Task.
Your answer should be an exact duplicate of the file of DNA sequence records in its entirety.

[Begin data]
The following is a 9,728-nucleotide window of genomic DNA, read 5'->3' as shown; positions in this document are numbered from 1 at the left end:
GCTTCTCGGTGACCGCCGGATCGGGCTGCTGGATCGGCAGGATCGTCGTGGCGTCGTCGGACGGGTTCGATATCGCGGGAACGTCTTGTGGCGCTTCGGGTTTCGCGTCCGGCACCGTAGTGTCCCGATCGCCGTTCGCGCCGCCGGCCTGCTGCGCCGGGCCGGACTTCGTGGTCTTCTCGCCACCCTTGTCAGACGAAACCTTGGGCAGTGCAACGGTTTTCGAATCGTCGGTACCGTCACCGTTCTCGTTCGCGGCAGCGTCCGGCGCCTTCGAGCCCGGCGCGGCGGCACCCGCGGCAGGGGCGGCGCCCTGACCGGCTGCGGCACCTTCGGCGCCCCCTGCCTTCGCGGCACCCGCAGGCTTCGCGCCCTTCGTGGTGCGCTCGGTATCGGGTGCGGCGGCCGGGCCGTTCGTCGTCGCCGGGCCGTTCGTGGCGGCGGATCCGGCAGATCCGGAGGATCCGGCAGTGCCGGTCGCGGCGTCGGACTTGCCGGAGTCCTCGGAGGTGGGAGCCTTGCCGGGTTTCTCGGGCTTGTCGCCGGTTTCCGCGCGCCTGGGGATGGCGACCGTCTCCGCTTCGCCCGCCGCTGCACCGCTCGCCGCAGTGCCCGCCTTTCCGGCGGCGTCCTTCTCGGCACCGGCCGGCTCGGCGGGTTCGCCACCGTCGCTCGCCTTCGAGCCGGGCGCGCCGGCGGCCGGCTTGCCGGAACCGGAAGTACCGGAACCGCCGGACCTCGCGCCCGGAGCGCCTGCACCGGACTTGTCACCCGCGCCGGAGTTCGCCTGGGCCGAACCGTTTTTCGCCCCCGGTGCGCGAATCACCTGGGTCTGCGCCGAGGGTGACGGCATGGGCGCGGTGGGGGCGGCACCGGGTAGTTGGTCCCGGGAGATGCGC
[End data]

The following is a 9,728-nucleotide window of genomic DNA, read 5'->3' as shown; positions in this document are numbered from 1 at the left end:
GCTTCTCGGTGACCGCCGGATCGGGCTGCTGGATCGGCAGGATCGTCGTGGCGTCGTCGGACGGGTTCGATATCGCGGGAACGTCTTGTGGCGCTTCGGGTTTCGCGTCCGGCACCGTAGTGTCCCGATCGCCGTTCGCGCCGCCGGCCTGCTGCGCCGGGCCGGACTTCGTGGTCTTCTCGCCACCCTTGTCAGACGAAACCTTGGGCAGTGCAACGGTTTTCGAATCGTCGGTACCGTCACCGTTCTCGTTCGCGGCAGCGTCCGGCGCCTTCGAGCCCGGCGCGGCGGCACCCGCGGCAGGGGCGGCGCCCTGACCGGCTGCGGCACCTTCGGCGCCCCCTGCCTTCGCGGCACCCGCAGGCTTCGCGCCCTTCGTGGTGCGCTCGGTATCGGGTGCGGCGGCCGGGCCGTTCGTCGTCGCCGGGCCGTTCGTGGCGGCGGATCCGGCAGATCCGGAGGATCCGGCAGTGCCGGTCGCGGCGTCGGACTTGCCGGAGTCCTCGGAGGTGGGAGCCTTGCCGGGTTTCTCGGGCTTGTCGCCGGTTTCCGCGCGCCTGGGGATGGCGACCGTCTCCGCTTCGCCCGCCGCTGCACCGCTCGCCGCAGTGCCCGCCTTTCCGGCGGCGTCCTTCTCGGCACCGGCCGGCTCGGCGGGTTCGCCACCGTCGCTCGCCTTCGAGCCGGGCGCGCCGGCGGCCGGCTTGCCGGAACCGGAAGTACCGGAACCGCCGGACCTCGCGCCCGGAGCGCCTGCACCGGACTTGTCACCCGCGCCGGAGTTCGCCTGGGCCGAACCGTTTTTCGCCCCCGGTGCGCGAATCACCTGGGTCTGCGCCGAGGGTGACGGCATGGGCGCGGTGGGGGCGGCACCGGGTAGTTGGTCCCGGGAGATGCGC